Are you struggling with engaging your students in understanding how bodies move in our solar system? LOOK NO FURTHER!
This activity is great for modeling orbits of planets, moons, and satellites. Ditch that old activity where students use pushpins and sit at their desks. This activity gets students up, outside, and actively engages students in learning! No boredom here!
Students will work in groups of four and use chalk, string, and their own bodies to model the orbital path of a planet. Students will measure the diameters of different parts of the circle and use this information to prove that planets do not orbit in perfect circles – the orbits should be slightly elongated in an ellipse. Students will complete the process twice to observe how increasing the distance between foci changes the eccentricity of the orbit, or how elongated the circle is.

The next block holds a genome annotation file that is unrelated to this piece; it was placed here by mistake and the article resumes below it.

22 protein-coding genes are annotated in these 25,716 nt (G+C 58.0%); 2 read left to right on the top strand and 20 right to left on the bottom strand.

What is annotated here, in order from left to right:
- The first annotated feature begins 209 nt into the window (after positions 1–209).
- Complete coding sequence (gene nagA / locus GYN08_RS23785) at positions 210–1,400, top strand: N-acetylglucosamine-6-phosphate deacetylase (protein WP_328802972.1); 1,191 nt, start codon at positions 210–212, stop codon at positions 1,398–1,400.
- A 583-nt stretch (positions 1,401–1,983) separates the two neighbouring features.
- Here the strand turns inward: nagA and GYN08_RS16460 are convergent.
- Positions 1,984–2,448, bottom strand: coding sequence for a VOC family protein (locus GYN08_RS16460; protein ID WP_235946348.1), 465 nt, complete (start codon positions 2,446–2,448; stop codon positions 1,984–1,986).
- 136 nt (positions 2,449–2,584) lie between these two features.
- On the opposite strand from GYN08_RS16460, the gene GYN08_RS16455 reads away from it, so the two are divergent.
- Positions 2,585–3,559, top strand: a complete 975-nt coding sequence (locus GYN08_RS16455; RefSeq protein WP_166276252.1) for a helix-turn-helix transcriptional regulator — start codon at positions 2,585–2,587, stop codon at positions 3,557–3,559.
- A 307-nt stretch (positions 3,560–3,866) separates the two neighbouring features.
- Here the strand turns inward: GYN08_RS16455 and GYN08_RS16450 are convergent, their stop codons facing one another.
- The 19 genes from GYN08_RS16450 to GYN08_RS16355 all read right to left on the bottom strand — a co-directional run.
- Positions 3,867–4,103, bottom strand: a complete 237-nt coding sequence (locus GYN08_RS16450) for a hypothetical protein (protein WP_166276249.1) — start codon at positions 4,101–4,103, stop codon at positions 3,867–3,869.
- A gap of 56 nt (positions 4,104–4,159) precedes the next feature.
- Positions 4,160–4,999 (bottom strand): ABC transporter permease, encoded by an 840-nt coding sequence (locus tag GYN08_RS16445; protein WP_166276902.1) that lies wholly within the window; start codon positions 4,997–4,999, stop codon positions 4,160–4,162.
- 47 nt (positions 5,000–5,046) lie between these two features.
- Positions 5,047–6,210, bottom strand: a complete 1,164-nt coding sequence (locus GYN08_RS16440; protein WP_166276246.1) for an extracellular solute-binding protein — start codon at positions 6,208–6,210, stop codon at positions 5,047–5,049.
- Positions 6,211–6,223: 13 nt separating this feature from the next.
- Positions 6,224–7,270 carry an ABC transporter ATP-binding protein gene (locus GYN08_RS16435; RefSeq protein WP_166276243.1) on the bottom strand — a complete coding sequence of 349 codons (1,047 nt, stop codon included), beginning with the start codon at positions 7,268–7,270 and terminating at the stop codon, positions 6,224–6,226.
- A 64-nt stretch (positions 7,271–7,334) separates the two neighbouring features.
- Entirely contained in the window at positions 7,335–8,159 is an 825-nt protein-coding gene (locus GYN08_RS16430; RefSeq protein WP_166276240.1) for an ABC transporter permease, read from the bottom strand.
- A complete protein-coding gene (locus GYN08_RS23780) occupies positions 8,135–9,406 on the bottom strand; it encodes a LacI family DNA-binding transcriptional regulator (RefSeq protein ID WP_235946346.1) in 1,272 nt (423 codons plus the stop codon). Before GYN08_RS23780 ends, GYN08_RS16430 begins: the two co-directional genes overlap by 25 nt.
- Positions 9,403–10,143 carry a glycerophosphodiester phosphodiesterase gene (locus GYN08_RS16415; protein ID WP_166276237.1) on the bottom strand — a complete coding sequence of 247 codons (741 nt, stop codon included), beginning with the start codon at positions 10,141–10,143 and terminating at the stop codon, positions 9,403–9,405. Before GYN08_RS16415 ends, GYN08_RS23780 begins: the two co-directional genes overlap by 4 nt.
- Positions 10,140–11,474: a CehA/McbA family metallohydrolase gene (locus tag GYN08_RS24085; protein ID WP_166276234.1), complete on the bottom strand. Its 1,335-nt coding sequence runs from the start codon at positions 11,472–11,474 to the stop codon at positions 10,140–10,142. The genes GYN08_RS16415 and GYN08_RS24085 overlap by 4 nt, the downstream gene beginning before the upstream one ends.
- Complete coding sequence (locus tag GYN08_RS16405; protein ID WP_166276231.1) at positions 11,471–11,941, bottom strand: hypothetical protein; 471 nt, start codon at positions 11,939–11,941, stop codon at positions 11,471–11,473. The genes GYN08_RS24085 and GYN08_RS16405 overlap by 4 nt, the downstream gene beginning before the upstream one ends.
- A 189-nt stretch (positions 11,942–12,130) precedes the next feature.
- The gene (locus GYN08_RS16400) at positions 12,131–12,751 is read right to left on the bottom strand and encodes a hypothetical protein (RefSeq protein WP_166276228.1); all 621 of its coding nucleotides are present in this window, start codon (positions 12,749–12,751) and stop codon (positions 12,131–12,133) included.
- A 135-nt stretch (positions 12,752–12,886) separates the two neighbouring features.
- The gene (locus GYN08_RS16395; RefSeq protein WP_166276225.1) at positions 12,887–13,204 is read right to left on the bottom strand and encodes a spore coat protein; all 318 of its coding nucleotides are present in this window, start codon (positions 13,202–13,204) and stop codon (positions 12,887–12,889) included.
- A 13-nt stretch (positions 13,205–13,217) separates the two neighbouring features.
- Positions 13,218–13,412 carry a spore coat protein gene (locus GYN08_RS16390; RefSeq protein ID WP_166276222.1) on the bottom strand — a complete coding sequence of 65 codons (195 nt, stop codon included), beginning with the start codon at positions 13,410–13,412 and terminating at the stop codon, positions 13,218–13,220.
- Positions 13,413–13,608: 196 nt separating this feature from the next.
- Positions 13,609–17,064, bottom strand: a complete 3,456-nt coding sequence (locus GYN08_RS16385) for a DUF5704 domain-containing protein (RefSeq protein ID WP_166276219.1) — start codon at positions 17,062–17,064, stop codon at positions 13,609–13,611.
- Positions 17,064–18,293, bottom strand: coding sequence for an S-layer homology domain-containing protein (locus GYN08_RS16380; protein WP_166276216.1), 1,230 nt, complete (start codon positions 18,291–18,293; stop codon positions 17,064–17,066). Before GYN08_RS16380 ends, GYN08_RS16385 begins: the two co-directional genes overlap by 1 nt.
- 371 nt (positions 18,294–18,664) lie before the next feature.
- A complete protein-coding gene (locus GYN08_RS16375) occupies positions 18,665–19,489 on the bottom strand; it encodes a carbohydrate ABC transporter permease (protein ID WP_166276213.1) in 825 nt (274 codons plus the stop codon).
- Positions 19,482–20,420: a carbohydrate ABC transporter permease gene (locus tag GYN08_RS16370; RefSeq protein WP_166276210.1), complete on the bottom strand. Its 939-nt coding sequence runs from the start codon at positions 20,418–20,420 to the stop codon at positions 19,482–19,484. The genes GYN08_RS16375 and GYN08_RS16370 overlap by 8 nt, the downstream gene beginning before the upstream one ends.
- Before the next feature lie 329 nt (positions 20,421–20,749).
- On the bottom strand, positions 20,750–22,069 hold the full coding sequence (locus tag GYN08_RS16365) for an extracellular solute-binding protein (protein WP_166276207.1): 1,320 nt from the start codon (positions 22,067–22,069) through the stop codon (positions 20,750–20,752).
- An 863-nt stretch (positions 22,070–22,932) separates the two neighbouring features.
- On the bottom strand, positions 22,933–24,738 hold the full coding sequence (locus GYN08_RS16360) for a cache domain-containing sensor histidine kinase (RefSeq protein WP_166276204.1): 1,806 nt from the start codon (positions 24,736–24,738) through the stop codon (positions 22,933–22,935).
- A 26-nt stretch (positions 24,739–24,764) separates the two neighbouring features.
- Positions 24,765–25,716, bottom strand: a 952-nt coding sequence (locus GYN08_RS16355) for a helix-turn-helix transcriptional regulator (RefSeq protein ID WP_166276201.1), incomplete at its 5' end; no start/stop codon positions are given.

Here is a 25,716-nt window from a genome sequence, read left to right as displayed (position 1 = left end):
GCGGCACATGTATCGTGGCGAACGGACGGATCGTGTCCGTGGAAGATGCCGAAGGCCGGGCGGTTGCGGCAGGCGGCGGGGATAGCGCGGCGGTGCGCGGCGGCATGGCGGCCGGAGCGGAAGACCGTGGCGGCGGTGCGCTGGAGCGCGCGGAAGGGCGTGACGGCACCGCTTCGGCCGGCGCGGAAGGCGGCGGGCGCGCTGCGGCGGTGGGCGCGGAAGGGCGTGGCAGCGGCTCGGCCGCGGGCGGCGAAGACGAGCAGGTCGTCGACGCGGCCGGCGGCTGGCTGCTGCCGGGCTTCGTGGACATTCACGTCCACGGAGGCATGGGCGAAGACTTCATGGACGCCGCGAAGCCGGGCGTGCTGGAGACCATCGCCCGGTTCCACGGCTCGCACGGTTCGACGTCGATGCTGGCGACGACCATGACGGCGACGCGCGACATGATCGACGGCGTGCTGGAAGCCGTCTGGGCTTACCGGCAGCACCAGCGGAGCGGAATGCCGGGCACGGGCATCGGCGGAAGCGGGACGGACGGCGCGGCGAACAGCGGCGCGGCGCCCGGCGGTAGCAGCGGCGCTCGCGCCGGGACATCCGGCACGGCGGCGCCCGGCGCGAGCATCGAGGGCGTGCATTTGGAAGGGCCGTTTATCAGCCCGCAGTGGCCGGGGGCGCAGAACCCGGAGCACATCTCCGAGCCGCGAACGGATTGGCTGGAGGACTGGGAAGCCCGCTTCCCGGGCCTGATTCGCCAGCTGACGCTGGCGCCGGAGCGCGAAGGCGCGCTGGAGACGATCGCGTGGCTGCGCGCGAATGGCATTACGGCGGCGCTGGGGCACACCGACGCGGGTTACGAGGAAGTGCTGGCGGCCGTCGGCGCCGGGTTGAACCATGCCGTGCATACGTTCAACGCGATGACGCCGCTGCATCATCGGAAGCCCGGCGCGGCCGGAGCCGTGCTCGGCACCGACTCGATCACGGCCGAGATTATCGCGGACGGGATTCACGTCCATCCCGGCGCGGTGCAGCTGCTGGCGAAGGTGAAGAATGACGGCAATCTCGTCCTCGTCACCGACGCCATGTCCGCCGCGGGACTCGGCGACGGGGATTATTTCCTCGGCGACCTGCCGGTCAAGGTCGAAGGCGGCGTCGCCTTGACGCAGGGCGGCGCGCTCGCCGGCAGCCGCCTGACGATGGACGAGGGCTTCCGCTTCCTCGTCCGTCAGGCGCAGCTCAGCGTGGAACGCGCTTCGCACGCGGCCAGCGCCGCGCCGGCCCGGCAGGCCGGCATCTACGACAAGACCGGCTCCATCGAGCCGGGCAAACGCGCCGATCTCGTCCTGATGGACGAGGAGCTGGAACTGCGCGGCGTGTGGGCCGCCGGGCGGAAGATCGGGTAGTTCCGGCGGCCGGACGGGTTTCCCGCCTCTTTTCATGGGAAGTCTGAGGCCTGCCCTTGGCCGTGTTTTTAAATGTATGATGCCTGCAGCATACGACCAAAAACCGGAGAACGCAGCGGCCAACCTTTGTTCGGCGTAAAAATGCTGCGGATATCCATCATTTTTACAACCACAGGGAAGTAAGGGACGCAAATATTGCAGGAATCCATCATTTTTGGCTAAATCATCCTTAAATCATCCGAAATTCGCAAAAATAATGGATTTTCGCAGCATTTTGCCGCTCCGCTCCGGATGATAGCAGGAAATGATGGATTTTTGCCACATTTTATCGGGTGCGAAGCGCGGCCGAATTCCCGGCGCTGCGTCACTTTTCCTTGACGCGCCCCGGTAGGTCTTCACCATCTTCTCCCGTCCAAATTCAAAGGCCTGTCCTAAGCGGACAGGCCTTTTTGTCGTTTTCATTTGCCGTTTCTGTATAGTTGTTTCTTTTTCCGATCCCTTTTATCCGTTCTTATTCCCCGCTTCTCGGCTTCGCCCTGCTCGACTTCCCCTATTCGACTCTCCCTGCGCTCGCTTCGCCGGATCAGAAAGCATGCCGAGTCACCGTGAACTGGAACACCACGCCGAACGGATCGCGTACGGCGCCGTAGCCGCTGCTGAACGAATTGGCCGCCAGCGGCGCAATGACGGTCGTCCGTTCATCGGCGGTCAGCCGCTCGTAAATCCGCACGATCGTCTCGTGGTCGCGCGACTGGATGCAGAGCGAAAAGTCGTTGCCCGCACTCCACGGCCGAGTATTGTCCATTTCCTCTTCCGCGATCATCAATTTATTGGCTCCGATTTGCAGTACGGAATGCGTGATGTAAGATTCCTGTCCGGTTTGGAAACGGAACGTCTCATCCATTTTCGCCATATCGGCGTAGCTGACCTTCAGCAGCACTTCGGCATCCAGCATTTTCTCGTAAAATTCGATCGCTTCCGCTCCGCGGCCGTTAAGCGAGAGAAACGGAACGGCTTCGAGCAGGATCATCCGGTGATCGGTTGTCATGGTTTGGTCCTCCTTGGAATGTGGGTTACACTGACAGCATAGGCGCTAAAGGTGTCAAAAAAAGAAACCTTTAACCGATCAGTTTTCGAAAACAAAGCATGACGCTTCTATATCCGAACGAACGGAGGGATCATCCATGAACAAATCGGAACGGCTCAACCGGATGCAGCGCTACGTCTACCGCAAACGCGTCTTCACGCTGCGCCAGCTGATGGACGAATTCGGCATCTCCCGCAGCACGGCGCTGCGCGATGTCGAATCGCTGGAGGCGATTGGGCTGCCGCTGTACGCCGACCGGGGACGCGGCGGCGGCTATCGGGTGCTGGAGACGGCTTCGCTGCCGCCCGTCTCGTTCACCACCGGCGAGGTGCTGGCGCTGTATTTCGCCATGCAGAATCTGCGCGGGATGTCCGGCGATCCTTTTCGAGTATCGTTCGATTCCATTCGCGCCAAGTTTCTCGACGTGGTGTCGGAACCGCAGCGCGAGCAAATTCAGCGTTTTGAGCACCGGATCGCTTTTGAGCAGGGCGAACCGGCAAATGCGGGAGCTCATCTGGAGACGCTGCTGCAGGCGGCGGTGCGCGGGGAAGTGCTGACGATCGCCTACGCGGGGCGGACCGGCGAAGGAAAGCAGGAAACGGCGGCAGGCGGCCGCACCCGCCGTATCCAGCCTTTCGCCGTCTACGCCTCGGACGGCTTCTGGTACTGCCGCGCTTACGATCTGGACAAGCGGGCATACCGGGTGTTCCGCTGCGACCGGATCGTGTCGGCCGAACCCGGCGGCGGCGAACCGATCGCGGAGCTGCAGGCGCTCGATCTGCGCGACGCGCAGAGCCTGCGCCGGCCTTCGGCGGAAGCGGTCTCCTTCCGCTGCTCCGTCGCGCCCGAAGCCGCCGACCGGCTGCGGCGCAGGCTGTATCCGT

This activity helps to meet the following Next Generation Science Standard:
ESS1-4: Use mathematical or computational representations to predict the motion of orbiting objects in the solar system.
Add this fun activity to your unit on Kepler's Laws of Planetary Motion. Even my lowest level students engaged and did well with this activity.
- Lesson Plan
- Worksheet with background reading and student procedures
- Student Data Sheet with Analysis Questions
- Some fun in action pictures of my own students!